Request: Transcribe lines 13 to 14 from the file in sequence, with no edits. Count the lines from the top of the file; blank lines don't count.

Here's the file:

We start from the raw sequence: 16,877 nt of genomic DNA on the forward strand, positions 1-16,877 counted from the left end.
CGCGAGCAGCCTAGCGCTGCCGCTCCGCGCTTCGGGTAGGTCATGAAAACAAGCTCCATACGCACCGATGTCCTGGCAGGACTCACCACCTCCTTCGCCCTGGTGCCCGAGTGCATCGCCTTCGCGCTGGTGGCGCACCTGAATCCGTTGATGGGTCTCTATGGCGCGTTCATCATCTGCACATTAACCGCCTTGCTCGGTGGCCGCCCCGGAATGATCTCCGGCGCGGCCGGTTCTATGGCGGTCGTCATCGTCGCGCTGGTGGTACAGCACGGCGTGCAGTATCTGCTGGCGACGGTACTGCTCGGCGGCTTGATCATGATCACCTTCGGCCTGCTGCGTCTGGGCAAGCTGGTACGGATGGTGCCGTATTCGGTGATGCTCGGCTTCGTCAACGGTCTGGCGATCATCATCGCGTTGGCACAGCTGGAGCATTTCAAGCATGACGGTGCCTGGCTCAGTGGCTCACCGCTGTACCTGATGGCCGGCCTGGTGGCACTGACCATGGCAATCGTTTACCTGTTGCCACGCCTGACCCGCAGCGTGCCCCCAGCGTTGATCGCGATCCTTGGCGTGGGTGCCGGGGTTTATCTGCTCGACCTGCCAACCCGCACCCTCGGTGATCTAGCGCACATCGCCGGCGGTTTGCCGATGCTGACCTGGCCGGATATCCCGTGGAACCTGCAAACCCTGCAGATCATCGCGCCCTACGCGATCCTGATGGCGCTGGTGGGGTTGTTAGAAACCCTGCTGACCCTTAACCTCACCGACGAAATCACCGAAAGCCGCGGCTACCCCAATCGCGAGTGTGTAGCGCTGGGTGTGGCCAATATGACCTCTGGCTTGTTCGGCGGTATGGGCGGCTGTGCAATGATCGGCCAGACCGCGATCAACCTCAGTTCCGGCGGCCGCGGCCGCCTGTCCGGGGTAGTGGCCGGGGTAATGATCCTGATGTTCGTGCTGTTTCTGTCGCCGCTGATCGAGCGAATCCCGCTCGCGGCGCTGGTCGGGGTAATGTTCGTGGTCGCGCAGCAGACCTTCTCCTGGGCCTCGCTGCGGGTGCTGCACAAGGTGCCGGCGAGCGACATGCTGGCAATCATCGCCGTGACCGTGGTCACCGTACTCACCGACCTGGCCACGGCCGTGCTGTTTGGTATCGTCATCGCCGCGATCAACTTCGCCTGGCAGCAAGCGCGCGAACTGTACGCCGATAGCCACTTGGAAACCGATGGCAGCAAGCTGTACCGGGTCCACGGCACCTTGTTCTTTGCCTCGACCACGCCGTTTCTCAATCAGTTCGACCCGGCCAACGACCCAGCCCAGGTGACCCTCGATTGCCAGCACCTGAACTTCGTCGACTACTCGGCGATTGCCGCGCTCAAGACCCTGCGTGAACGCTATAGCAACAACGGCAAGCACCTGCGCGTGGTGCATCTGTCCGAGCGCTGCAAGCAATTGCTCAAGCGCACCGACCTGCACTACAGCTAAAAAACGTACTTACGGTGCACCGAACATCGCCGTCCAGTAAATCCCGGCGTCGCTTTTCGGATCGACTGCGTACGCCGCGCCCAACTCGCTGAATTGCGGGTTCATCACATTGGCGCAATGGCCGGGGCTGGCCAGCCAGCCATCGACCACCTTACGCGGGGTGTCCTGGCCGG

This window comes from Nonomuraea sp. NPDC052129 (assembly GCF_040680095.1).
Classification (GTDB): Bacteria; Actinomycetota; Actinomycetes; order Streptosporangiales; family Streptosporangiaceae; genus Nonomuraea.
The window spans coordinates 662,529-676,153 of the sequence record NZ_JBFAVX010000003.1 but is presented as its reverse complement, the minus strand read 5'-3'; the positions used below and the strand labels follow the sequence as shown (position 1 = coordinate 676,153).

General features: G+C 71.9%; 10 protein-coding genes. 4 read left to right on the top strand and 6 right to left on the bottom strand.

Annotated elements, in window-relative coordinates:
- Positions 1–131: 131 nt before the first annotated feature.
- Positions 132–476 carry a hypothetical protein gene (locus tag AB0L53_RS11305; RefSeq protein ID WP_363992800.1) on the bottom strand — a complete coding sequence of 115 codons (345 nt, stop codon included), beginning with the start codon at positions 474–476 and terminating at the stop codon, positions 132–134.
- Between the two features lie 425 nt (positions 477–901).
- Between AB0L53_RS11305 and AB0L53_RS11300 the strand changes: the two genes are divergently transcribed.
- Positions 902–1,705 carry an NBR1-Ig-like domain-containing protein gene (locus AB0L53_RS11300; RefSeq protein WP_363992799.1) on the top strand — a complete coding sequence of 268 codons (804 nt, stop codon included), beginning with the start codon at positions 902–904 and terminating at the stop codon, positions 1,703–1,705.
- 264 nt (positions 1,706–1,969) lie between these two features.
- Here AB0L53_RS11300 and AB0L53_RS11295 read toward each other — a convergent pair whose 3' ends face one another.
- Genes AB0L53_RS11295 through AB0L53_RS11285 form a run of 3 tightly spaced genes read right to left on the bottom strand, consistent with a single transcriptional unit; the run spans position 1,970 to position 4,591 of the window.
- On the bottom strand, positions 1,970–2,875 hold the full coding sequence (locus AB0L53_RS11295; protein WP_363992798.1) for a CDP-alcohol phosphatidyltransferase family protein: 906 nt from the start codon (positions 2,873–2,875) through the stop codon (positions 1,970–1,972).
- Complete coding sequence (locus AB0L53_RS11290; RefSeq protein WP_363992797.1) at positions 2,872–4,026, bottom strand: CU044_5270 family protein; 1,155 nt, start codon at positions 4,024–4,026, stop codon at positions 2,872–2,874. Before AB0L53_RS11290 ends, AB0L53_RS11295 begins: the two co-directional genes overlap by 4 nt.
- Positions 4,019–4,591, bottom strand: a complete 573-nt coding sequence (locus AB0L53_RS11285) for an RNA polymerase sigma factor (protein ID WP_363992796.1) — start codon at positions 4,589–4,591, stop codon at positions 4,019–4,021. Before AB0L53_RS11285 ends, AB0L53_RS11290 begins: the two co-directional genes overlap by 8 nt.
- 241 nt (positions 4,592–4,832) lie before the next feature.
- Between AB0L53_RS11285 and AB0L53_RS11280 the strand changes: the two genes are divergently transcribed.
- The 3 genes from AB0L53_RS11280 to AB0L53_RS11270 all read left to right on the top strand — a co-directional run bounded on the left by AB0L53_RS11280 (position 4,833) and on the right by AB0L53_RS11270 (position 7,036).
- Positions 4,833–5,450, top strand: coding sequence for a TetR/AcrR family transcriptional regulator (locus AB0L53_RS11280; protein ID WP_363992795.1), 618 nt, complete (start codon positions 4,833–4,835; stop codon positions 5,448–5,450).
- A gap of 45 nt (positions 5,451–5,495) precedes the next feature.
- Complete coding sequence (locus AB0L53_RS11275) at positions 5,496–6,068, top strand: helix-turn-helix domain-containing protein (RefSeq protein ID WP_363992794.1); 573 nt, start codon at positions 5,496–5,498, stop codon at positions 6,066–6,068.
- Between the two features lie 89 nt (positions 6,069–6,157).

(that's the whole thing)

- 264 nt (positions 1,706–1,969) lie between these two features.
- Here AB0L53_RS11300 and AB0L53_RS11295 read toward each other — a convergent pair whose 3' ends face one another.